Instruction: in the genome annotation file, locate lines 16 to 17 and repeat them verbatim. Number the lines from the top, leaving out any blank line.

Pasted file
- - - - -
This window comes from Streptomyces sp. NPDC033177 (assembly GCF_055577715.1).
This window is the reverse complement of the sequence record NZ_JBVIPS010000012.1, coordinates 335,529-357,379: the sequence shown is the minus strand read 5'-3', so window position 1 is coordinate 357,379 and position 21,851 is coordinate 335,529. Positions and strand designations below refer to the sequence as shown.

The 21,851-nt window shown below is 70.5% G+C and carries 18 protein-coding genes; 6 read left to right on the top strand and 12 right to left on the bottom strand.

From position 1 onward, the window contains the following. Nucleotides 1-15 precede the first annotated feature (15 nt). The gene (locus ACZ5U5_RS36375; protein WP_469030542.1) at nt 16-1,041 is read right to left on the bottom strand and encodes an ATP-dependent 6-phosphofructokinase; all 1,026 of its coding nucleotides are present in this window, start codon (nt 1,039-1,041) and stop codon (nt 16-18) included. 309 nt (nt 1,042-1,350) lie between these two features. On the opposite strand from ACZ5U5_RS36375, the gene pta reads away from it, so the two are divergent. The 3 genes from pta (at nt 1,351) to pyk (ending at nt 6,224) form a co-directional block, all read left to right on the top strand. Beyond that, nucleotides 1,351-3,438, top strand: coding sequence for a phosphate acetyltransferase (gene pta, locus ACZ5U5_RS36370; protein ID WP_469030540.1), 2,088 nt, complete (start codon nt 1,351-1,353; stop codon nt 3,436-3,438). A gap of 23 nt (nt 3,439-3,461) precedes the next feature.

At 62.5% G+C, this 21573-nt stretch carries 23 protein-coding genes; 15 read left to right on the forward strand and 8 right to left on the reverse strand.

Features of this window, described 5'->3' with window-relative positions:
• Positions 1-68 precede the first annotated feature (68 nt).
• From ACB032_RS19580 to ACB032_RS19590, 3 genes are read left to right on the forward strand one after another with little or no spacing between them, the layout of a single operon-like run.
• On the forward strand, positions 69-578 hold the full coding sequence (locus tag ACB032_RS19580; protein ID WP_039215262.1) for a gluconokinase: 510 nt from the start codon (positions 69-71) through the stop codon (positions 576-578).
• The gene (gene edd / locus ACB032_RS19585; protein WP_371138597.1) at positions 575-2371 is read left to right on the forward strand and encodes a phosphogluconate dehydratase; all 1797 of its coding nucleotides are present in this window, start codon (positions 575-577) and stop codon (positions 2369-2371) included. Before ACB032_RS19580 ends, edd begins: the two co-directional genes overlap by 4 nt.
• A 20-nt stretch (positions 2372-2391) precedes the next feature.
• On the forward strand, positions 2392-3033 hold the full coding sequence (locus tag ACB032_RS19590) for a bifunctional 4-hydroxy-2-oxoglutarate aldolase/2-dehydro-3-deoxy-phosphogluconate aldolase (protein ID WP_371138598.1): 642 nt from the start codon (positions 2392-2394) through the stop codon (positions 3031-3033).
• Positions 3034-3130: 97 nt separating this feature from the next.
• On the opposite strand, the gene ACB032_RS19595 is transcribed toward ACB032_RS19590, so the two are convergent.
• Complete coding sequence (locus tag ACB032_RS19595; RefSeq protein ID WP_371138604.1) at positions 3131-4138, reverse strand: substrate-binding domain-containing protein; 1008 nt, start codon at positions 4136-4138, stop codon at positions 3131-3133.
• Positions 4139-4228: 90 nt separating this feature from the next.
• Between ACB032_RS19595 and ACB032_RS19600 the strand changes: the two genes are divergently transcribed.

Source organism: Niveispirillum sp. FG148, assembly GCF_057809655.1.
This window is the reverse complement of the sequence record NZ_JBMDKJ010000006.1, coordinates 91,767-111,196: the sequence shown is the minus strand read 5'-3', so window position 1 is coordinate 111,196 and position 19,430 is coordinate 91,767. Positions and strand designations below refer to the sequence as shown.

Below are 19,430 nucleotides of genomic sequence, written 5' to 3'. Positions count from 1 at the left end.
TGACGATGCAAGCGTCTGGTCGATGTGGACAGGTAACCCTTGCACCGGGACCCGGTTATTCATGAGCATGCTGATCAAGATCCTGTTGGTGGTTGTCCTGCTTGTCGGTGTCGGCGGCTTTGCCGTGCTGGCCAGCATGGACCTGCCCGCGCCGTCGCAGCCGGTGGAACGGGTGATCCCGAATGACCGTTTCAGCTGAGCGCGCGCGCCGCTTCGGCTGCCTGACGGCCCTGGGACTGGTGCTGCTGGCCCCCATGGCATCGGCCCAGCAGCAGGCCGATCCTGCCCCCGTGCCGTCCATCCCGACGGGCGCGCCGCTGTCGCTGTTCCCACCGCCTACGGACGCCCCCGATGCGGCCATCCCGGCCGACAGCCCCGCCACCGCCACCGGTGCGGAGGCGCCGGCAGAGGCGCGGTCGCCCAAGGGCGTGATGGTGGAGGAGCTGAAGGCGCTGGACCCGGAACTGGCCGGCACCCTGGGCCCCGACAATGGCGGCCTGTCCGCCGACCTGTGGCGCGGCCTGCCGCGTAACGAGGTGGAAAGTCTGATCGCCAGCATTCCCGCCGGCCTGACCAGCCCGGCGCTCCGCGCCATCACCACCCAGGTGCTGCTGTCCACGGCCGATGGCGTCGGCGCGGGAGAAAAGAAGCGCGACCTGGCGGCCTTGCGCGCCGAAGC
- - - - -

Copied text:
• Positions 4139-4228: 90 nt separating this feature from the next.
• Between ACB032_RS19595 and ACB032_RS19600 the strand changes: the two genes are divergently transcribed.